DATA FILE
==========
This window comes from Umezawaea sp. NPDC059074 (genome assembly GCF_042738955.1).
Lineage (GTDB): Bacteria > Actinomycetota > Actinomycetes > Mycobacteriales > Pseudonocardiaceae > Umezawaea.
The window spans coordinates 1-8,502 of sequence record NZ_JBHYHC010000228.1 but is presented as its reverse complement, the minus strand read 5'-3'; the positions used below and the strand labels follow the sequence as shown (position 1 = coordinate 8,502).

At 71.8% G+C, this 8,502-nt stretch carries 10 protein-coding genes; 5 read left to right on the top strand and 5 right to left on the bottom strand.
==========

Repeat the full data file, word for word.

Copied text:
This window comes from Umezawaea sp. NPDC059074 (genome assembly GCF_042738955.1).
Lineage (GTDB): Bacteria > Actinomycetota > Actinomycetes > Mycobacteriales > Pseudonocardiaceae > Umezawaea.
The window spans coordinates 1-8,502 of sequence record NZ_JBHYHC010000228.1 but is presented as its reverse complement, the minus strand read 5'-3'; the positions used below and the strand labels follow the sequence as shown (position 1 = coordinate 8,502).

At 71.8% G+C, this 8,502-nt stretch carries 10 protein-coding genes; 5 read left to right on the top strand and 5 right to left on the bottom strand.